The relationship between some caregivers and infants may encounter serious problems as they try to establish attachment. Bonding disorders such as failure to thrive can occur with infants who are abused or neglected. One of the major reasons that babies in institutions do not do well is the infrequent handling and touching that they receive.

Infants exhibiting failure to thrive show a variety of symptoms. They are usually quite small. They appear ill, listless, and immobile and may be unable to digest food. Other symptoms of failure to thrive include low birth weight, eye contact avoidance, and evidence of delayed development. Improvements can occur with appropriate feeding and care. Failure to thrive may also occur due to purely physical causes, such as congenital genetic disorders. Such disorders are generally not reversible, unless the specific defect can be corrected medically.

If a mother had early developmental experiences of abuse and neglect, these experiences may appear as obstacles to the development of her own infant. The mother of a failure-to-thrive infant may be using drugs or alcohol. She may be depressed, physically or mentally ill, or unable to cope well enough to provide a positive bonding experience for her child. She may have recently been involved in a significant crisis that was emotionally draining.

Significant variables may precede the attachment phase, or environmental forces may impede the infant’s maternal attachment as the bonding process proceeds. If the infant does not have a positive experience with the mother during the first months of life, developmental problems may begin. When the mother or infant must remain in a hospital for a prolonged period of time, the mother may be unavailable; nurturing can be delayed or occur only for short periods. A mother may be psychologically unable to be close to her infant because of other young children or her own psychological problems or disorders. Some mothers experience postpartum depression as a result of hormonal imbalances and overwhelming demands. Economic and social circumstances may also impede the bonding process.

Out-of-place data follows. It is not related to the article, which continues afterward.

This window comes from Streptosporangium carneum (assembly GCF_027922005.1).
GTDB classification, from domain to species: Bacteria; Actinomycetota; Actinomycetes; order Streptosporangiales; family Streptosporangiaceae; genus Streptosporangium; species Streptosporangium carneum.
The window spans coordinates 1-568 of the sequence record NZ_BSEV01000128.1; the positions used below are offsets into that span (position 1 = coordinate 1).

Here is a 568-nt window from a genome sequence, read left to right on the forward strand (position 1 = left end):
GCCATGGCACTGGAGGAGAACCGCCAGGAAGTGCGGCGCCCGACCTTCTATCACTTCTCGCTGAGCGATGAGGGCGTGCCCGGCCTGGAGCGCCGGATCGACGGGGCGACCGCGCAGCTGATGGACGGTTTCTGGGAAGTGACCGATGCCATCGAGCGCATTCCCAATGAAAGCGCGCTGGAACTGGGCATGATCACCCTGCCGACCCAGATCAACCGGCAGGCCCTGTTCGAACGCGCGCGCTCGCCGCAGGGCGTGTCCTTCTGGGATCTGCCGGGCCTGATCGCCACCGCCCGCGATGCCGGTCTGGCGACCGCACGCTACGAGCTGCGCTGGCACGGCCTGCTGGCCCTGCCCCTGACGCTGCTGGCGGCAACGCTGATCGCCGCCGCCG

Establishing warm, comforting relationships through interactions between babies, parents, caregivers, and other family members in the earliest weeks is critical to forming secure attachments and developing successful bonding.

Bibliography

A.D.A.M. Medical Encyclopedia. "Infant—Newborn Development." MedlinePlus, January 17, 2011.

Caplan, Theresa. The First Twelve Months of Life: Your Baby’s Growth Month by Month. New York: Bantam, 1995.

Cohen, Lawrence. Playful Parenting. New York: Random House, 2002.

Craig, Grace J., Marguerite D. Kermis, and Nancy Digdon. Children Today. 2d ed. Toronto, Ont.: Prentice Hall, 2002.

Kids Health. "Bonding with Your Baby." Nemours Foundation, January 2012.

Leach, Penelope. Your Baby and Child: From Birth to Age Five. London: Dorling Kindersley, 2003.

MedlinePlus. "Infant and Newborn Care." MedlinePlus, June 17, 2013.

Mercer, Jean. Understanding Attachment: Parenting, Child Care, and Emotional Development. Westport, Conn.: Praeger, 2006.

Parker, DeAnsin Goodson, and Karen W. Bressler. Yoga Baby: Exercises to Help You Bond with Your Baby, Physically, Emotionally, and Spiritually. New York: Broadway Books, 2000.

Sears, William, and Martha Sears. The Attachment Parenting Book: A Commonsense Guide to Understanding and Nurturing Your Baby. New York: Little, Brown, 2001.